Benching A-Rod for Game 5 right decision by Girardi, Yankees
Even with the questions surrounding Alex Rodriguez’s spot in the batting order encircling the Yankees prior to Wednesday’s Game 3, it still rated as a shock to see manager Joe Girardi pull the trigger by pinch-hitting for him in the ninth inning. Girardi called upon lefty Raul Ibanez to face righty Jim Johnson, and of course he smashed a game-tying homer (he would hit a game-winner off lefty Brian Matusz in the 12th). The Yankees’ manager couldn’t bring himself to act quite so aggressively on Thursday night. With runners on second and third and one out in the bottom of the eighth, he passed up the opportunity to counter righty Darren O’Day with lefty Eric Chavez. Rodriguez struck out, and the run never scored. Girardi finally did pinch-hit for Rodriguez with two outs and the Yankees down by a run in the bottom of the 13th, again facing Johnson, but Chavez lined out to third base to end the game.
Having now shown his willingness to pull the team’s highest paid player at a time when in the throes of a slump, Girardi has gone even further in setting the lineup for Friday’s decisive Game 5, electing to start Chavez against righty Jason Hammel while Rodriguez sits. It still rates as a surprising move — $275 million bench players aren’t exactly a dime a dozen — but it’s the right one. Rodriguez is just 2-for-16 with two singles and nine strikeouts in the series; several times, he has checked swings that have been ruled strikes, suggesting that he’s starting his swing early in order to catch up with fastballs, and being caught off balance.
Garden variety slumps are one thing even in October, and in that, Rodriguez is surely not alone among the Yankees. New York has scored just 13 runs in its first four games of the Division Series, with five of those coming in the ninth inning of Game 1. Curtis Granderson is an even more futile 1-for-16 with one walk and nine strikeouts, Robinson Cano is 2-for-18 and Nick Swisher is 2-for-15. The team as a whole is hitting .216/.280/.333 — which at least outdoes the nine runs and .197/.238/.296 from the Orioles’ offense.
No, the bigger issue is that Rodriguez has struggled against righties all season long, hitting just .256/.326/.391 in 356 plate appearances against them this year, compared to a robust .308/.410/.514 in 173 PA against lefties; he’s 0-for-12 with a walk against righties in this series. As I showed via this PITCHf/x-driven graphic, he has become increasingly vulnerable to pitches in the upper third of the strike zone against them, swinging and missing at career-high rates. Furthermore, since returning in early September from a six-week absence due to a broken metacarpal in his left hand, he has hit .244/.322/.339 in 149 PA overall, including this series. Given Chavez’s track record against righties (.280/.358/.511 career, including .298/.365/.543 with 16 homers in 274 PA this year) and his own ability at the hot corner, it’s a no-brainer of a decision to play him under the circumstances.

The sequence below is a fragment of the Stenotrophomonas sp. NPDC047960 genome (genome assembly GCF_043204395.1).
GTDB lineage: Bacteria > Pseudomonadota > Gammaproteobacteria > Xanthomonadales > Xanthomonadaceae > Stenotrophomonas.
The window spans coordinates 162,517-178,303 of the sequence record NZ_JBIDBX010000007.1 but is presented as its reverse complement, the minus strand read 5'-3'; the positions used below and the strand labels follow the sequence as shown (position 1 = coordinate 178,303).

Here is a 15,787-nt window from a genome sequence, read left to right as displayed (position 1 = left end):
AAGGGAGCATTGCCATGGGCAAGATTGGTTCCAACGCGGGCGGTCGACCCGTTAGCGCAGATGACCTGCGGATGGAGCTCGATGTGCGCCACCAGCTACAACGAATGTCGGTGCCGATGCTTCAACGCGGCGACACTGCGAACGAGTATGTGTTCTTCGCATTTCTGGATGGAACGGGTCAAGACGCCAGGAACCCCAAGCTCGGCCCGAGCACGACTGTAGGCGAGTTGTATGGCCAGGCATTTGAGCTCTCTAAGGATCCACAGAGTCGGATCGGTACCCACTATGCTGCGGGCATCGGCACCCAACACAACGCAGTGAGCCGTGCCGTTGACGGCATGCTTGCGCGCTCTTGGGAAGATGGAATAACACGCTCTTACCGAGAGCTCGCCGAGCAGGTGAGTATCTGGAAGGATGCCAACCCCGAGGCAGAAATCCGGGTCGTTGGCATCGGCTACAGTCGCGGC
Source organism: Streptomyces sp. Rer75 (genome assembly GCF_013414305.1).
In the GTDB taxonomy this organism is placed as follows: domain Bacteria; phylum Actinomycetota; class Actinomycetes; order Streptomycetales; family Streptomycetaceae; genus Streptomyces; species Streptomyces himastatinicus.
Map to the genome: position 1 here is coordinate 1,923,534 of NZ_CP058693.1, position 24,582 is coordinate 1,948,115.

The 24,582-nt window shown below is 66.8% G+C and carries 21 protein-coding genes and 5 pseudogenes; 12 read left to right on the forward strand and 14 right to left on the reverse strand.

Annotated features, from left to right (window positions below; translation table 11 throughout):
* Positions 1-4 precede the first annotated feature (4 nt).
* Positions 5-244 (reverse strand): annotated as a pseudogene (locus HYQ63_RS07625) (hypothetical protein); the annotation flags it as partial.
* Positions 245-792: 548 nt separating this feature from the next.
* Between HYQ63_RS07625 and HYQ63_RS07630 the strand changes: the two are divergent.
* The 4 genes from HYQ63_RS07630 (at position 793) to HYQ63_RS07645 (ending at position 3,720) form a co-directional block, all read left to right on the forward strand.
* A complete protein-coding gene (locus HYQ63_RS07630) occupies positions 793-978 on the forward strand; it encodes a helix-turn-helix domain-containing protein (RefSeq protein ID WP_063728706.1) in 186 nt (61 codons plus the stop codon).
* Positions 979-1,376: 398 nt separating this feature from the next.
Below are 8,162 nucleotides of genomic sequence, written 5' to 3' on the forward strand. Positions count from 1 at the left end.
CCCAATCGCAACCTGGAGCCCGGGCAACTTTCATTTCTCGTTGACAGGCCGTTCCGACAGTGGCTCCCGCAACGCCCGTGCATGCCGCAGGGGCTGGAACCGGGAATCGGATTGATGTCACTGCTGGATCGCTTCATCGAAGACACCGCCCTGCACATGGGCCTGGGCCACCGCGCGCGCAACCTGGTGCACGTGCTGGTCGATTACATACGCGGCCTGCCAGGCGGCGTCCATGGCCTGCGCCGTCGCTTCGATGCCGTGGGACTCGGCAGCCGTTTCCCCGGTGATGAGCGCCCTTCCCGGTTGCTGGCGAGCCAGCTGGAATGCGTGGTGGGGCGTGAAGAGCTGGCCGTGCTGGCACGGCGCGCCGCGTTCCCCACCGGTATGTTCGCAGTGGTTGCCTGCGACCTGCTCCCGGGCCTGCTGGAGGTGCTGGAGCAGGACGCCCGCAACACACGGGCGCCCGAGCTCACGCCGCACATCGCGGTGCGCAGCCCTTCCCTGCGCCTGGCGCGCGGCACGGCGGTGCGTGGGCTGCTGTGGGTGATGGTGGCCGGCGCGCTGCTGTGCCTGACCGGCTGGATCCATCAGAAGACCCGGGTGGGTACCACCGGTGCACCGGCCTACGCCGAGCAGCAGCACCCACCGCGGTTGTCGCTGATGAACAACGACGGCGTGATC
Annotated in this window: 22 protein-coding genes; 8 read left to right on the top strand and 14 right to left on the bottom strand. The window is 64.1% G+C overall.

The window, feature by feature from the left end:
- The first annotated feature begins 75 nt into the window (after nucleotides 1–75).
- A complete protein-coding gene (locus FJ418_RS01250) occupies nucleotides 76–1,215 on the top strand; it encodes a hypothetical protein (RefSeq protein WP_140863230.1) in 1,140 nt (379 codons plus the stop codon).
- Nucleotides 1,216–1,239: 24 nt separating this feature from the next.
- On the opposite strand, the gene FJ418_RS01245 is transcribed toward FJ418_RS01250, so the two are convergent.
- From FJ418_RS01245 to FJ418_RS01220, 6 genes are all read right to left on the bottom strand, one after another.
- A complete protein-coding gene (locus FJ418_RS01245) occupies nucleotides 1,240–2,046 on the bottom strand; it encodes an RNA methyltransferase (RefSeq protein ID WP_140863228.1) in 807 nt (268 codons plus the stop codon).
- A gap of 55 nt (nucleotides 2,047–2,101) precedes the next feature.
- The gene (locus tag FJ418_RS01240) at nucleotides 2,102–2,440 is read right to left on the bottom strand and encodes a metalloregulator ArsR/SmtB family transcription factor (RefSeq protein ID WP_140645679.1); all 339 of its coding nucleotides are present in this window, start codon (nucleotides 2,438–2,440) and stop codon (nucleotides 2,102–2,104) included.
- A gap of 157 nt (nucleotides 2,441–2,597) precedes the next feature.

Which doesn’t mean that Rodriguez won’t get his shot on Friday night. Girardi’s batting order features lefties Ichiro Suzuki and Cano batting second and third, Ibanez fifth, Granderson seventh, and Chavez ninth; all have struggled against lefties this year:
Cano’s southpaw problem comes in spite of a .277/.334/.452 line against lefties from 2009-2011, while Granderson is on the heels of a .272/.347/.597 showing in 219 PA against them last year. Girardi isn’t likely to resort to pinch-hitting for the former barring a major injury, but at this stage, any of the other four might be switched out at a pivotal moment against one of the Orioles’ two lefty relievers, Troy Patton and Matusz. That’s particularly true of Matusz, who has a much larger platoon split. With switch-hitters Mark Teixeira fourth and Swisher sixth, there’s only so much mileage Buck Showalter will be able to get out of his lefty relievers, and if Rodriguez is something less than whole right now, he can at least be deployed to tactical advantage.
Rodriguez doesn’t deserve to be scapegoated for his struggles; he’s not the sole reason the Yankees are in an elimination game. But he shouldn’t be in the lineup simply on the strength of a resumé that may be overridden by his current physical (or mental) concerns. That’s particularly so when Girardi has an obvious alternative, whereas he lacks one in the case of Granderson given Brett Gardner’s pinch-running/defensive replacement limitations and Ibanez’s shortcomings in the field. In this case, benching Rodriguez against the righty starter is the right call.